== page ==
Wednesday, July 30, 2014

You Don't Have to Care About the Middle East



It's the same story again and again and again: Two groups with a long history of bad blood are killing each other in a country in the Middle East (or close to that region) and the US government backs one of the groups. It has happened in Israel, Iran, Afghanistan, Iraq, Libya, Syria, and many other places. In every case the US government picks a side for some reason and, predictably, most of the conservatives (and a lot of liberals, too) get in line to support the government's actions. 

Wednesday, July 23, 2014

Technology is Liberty, Part III: Bitcoin

In Part I of this series we discussed the need to increase our choices in order to have more liberty. In Part II we went over historical examples of liberty-enhancing technologies. This third part will focus on what I believe is the most significant technology for anyone who wants to have more liberty: Bitcoin. I submit that the best way to truly understand the implications of Bitcoin is to first understand money and the history behind it.

The History of Money*



Money was invented to facilitate trade. It's difficult to have a lot of trade (and therefore, increased wealth) without money. An economy without money is called a barter economy. The difficulty involved with a barter economy can be illustrated with an example: Imagine that you have an apple orchard. Obviously you can't just live on apples forever so you use your apples to trade for other goods. Let's say that you want wheat. Here's where the problem comes in. You need to find someone who has wheat and who also wants to trade it for apples. You might never find that person. And even if you did, for the trade to work, the apples and the wheat both have to be picked/harvested and available at the same time and at the same place. These are difficult barriers to overcome without the tool that we call money.

Wednesday, July 16, 2014

Technology is Liberty, Part II: History

In Part I of this series, I introduced the idea that one way to measure your liberty is to take all the peaceful choices you are "allowed" to make and divide them by all the peaceful choices you could potentially make (L=A/C). This can be thought of as your personal percentage of liberty. We want to increase that percentage by creating new choices that cannot be interfered with. Technology, and the tools that are created by it, can help us do that. In this post I want to go over some historical examples of technology that have already helped people increase their liberty.

The Printing Press

One of the biggest examples of liberty-enhancing technology in the last one thousand years is the printing press. For countless centuries only the political and religious powers that dominated civilization had the resources to be able to distribute information to the masses. Education and moral guidance almost exclusively came through official channels. Thus, the population was controlled by the control of information. The printing press changed everything.

Wednesday, July 9, 2014

Technology is Liberty, Part I: The Formula

You have complete personal liberty when you can make any peaceful choice available to you without any violent interference. Therefore, it stands to reason that you can measure your personal percentage of liberty by identifying the peaceful choices you are "allowed" to make (i.e. the peaceful choices that will not get you in trouble with the government) and dividing those choices by all the peaceful choices you could potentially make, regardless of the consequences. We can now make a formula to express your personal liberty:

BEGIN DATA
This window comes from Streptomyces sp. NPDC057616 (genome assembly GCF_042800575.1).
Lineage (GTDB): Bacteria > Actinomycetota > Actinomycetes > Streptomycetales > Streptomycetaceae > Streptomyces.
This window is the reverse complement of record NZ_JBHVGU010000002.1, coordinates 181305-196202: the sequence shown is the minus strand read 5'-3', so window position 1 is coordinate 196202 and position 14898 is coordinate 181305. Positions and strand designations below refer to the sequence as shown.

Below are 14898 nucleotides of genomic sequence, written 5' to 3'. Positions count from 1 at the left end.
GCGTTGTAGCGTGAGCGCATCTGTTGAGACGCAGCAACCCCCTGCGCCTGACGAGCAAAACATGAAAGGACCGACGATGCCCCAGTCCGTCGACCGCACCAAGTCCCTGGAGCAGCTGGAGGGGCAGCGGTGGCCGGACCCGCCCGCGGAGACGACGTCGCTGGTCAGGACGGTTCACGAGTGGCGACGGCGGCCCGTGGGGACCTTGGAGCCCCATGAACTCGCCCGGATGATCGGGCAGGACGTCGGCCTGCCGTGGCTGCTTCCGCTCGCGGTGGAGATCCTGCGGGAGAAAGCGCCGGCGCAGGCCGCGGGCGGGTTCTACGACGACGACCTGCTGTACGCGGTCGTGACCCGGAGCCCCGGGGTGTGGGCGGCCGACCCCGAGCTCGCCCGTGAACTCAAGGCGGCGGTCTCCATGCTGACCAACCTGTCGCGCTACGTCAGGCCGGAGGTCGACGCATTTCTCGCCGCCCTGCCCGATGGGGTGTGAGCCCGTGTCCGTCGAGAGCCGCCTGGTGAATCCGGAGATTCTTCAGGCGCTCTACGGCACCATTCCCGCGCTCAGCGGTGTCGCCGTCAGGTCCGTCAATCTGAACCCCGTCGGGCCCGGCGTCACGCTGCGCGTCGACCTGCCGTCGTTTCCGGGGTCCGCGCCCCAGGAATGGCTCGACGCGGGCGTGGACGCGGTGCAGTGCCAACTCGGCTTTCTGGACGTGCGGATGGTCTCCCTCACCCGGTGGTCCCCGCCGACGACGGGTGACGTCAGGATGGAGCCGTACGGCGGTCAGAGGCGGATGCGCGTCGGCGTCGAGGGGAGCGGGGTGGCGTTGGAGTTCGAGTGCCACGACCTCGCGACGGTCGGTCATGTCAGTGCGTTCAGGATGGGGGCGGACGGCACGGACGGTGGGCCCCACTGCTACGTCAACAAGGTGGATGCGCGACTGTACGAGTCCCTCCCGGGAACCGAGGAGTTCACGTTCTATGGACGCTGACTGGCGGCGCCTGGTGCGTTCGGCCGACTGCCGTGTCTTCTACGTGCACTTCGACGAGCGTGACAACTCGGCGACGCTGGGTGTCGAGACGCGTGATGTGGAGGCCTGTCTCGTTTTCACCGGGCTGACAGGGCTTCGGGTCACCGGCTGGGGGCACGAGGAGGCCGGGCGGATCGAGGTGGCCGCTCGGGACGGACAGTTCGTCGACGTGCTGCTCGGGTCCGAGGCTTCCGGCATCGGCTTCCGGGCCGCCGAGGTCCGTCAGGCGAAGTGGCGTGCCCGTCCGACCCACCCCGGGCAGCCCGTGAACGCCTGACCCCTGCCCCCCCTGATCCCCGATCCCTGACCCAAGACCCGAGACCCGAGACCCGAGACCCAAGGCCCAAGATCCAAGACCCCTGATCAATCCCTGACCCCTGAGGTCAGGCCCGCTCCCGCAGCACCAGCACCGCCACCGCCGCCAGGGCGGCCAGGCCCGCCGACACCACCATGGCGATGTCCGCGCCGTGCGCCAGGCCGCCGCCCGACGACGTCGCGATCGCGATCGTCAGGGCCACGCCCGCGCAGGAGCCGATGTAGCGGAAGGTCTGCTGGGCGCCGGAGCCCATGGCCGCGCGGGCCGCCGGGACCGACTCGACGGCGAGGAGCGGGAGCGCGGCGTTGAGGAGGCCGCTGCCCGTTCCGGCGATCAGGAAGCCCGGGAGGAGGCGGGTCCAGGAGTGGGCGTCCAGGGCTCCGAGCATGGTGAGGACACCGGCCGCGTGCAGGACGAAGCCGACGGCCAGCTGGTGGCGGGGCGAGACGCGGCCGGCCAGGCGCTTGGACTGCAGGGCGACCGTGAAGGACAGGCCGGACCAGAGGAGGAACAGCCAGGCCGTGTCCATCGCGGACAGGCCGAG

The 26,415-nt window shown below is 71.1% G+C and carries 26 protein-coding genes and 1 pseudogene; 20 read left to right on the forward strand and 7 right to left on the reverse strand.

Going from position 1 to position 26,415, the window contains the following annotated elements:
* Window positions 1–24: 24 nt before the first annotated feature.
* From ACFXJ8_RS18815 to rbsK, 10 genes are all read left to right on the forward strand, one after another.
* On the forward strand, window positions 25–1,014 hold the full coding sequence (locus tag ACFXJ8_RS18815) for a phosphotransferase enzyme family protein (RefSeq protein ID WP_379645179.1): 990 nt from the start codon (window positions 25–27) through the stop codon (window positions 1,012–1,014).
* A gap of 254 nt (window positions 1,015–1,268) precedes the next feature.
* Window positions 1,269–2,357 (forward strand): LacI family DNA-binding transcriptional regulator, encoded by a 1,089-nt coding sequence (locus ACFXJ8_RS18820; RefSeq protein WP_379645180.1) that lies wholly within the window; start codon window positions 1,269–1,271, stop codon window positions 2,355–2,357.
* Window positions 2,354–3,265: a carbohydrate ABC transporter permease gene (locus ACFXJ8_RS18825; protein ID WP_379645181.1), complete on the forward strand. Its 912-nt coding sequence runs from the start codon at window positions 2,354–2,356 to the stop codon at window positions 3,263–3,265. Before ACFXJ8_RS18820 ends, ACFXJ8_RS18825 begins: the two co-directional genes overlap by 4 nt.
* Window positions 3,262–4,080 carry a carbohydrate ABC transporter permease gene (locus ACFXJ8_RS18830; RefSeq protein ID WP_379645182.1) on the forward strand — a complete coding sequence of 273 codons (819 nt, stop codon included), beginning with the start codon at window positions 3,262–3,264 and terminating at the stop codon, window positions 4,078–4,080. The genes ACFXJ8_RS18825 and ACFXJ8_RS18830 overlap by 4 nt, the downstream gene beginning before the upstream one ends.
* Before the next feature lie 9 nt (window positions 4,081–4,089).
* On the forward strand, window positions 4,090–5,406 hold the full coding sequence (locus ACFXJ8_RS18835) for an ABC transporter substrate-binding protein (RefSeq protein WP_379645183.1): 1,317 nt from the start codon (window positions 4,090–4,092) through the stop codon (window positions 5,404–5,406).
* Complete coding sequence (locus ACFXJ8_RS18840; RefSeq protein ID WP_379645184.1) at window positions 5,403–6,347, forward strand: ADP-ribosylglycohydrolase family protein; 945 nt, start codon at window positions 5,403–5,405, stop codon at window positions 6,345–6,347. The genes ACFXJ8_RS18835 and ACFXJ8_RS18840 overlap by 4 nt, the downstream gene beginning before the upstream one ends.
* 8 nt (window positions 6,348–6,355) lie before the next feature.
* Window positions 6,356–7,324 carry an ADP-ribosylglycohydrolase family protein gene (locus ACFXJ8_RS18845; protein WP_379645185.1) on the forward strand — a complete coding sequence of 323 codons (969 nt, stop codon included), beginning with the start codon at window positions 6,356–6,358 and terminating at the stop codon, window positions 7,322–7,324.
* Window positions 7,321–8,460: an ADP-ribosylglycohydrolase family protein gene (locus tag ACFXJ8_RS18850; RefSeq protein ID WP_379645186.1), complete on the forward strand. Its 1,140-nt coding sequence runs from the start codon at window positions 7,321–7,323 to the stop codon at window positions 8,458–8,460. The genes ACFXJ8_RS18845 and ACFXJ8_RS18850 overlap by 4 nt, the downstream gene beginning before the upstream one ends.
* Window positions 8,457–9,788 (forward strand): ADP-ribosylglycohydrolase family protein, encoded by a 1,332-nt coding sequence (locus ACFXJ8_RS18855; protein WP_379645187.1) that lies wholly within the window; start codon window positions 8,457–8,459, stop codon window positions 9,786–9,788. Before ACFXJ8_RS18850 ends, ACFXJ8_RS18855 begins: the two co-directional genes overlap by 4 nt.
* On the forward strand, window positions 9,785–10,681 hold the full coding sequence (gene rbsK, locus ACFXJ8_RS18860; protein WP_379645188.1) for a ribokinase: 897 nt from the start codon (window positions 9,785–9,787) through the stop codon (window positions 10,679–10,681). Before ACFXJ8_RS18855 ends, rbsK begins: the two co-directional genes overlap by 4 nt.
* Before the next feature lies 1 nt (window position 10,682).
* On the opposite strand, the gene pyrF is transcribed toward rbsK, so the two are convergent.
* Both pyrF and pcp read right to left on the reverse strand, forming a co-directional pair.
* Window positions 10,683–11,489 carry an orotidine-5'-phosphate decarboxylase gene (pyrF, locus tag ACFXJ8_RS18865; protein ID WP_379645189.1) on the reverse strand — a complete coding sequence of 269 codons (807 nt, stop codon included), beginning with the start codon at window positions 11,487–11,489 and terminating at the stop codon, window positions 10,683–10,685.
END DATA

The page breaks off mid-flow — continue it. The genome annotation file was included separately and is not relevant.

Your personal liberty (L) is equal to the peaceful choices you are "allowed" to make (A) divided by the peaceful choices you can potentially make (C).

Wednesday, July 2, 2014

Welcome, New Immigrants!



I'm sure that most people have heard about the recent influx of people, including many children, coming over the border. This is part of a long-term trend of many thousands of people coming to this country "illegally" over the last several decades. I'm no fan of putting children in dangerous situations, but as long as children are taken care of by their parents or guardians, I don't mind at all how many people decide to come live here. 

I didn't use to think this way. Before I became a libertarian, I used to hold a typical conservative view on immigration. I believed that there was a right way and a wrong way to come into the country. I didn't really think about the reasons behind it all so I just accepted the laws without question. And then I was led to a blog post about immigration by Connor Boyack. I had read some of Connor's writings before and, at the time, I thought he was a conservative like me. I read the first sentence of his blog post and it said, "I, an advocate of liberty and staunch defender of the Constitution, support amnesty for illegal immigrants." I couldn't believe it. I simply could not understand how a conservative could support such a thing. So I was driven to understand how he came to his conclusion. It was a very long blog post but I read it all, and by the end of it, I had completely changed my perspective on immigration and I no longer recognized governmental authority to interfere with the free movement of individuals. Thus began my journey into liberty.